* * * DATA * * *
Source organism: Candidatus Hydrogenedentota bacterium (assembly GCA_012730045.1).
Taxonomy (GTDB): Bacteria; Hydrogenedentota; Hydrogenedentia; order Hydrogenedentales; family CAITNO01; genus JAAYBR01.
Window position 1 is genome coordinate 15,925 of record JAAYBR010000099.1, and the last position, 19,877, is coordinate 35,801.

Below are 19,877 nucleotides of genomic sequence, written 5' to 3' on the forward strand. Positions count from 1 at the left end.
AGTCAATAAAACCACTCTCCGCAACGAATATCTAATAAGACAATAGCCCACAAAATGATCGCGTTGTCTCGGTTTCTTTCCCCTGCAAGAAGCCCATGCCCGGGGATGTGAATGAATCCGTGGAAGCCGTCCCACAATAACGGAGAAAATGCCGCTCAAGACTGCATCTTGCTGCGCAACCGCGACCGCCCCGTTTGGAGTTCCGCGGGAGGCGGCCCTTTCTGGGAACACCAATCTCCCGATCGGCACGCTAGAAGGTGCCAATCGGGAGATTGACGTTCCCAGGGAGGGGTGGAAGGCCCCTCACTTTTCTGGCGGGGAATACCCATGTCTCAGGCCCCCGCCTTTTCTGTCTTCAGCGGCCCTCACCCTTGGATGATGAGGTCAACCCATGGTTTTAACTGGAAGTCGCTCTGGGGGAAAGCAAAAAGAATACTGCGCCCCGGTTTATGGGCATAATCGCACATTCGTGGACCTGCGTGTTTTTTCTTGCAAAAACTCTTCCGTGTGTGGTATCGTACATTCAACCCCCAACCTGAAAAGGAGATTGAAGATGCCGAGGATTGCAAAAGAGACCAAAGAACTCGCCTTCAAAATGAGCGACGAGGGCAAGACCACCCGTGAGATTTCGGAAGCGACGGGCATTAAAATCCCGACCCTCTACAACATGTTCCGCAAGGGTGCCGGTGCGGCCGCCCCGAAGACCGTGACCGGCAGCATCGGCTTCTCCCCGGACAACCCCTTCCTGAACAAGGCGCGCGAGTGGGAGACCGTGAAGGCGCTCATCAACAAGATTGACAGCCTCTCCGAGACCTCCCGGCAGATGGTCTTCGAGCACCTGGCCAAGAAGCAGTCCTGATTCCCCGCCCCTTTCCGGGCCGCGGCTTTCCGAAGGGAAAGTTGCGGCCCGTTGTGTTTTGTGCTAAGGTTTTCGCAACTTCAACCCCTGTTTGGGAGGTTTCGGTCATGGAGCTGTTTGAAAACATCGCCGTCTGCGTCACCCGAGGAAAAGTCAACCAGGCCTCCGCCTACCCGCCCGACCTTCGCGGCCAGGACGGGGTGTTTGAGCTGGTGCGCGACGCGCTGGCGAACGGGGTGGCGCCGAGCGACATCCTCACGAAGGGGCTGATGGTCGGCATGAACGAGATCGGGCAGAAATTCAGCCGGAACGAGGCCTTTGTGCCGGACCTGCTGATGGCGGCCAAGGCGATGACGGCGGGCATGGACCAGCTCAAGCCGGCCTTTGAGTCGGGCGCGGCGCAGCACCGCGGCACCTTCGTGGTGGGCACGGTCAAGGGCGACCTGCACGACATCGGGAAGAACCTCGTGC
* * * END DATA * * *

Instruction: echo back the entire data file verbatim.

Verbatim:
Source organism: Candidatus Hydrogenedentota bacterium (assembly GCA_012730045.1).
Taxonomy (GTDB): Bacteria; Hydrogenedentota; Hydrogenedentia; order Hydrogenedentales; family CAITNO01; genus JAAYBR01.
Window position 1 is genome coordinate 15,925 of record JAAYBR010000099.1, and the last position, 19,877, is coordinate 35,801.

Below are 19,877 nucleotides of genomic sequence, written 5' to 3' on the forward strand. Positions count from 1 at the left end.
AGTCAATAAAACCACTCTCCGCAACGAATATCTAATAAGACAATAGCCCACAAAATGATCGCGTTGTCTCGGTTTCTTTCCCCTGCAAGAAGCCCATGCCCGGGGATGTGAATGAATCCGTGGAAGCCGTCCCACAATAACGGAGAAAATGCCGCTCAAGACTGCATCTTGCTGCGCAACCGCGACCGCCCCGTTTGGAGTTCCGCGGGAGGCGGCCCTTTCTGGGAACACCAATCTCCCGATCGGCACGCTAGAAGGTGCCAATCGGGAGATTGACGTTCCCAGGGAGGGGTGGAAGGCCCCTCACTTTTCTGGCGGGGAATACCCATGTCTCAGGCCCCCGCCTTTTCTGTCTTCAGCGGCCCTCACCCTTGGATGATGAGGTCAACCCATGGTTTTAACTGGAAGTCGCTCTGGGGGAAAGCAAAAAGAATACTGCGCCCCGGTTTATGGGCATAATCGCACATTCGTGGACCTGCGTGTTTTTTCTTGCAAAAACTCTTCCGTGTGTGGTATCGTACATTCAACCCCCAACCTGAAAAGGAGATTGAAGATGCCGAGGATTGCAAAAGAGACCAAAGAACTCGCCTTCAAAATGAGCGACGAGGGCAAGACCACCCGTGAGATTTCGGAAGCGACGGGCATTAAAATCCCGACCCTCTACAACATGTTCCGCAAGGGTGCCGGTGCGGCCGCCCCGAAGACCGTGACCGGCAGCATCGGCTTCTCCCCGGACAACCCCTTCCTGAACAAGGCGCGCGAGTGGGAGACCGTGAAGGCGCTCATCAACAAGATTGACAGCCTCTCCGAGACCTCCCGGCAGATGGTCTTCGAGCACCTGGCCAAGAAGCAGTCCTGATTCCCCGCCCCTTTCCGGGCCGCGGCTTTCCGAAGGGAAAGTTGCGGCCCGTTGTGTTTTGTGCTAAGGTTTTCGCAACTTCAACCCCTGTTTGGGAGGTTTCGGTCATGGAGCTGTTTGAAAACATCGCCGTCTGCGTCACCCGAGGAAAAGTCAACCAGGCCTCCGCCTACCCGCCCGACCTTCGCGGCCAGGACGGGGTGTTTGAGCTGGTGCGCGACGCGCTGGCGAACGGGGTGGCGCCGAGCGACATCCTCACGAAGGGGCTGATGGTCGGCATGAACGAGATCGGGCAGAAATTCAGCCGGAACGAGGCCTTTGTGCCGGACCTGCTGATGGCGGCCAAGGCGATGACGGCGGGCATGGACCAGCTCAAGCCGGCCTTTGAGTCGGGCGCGGCGCAGCACCGCGGCACCTTCGTGGTGGGCACGGTCAAGGGCGACCTGCACGACATCGGGAAGAACCTCGTGC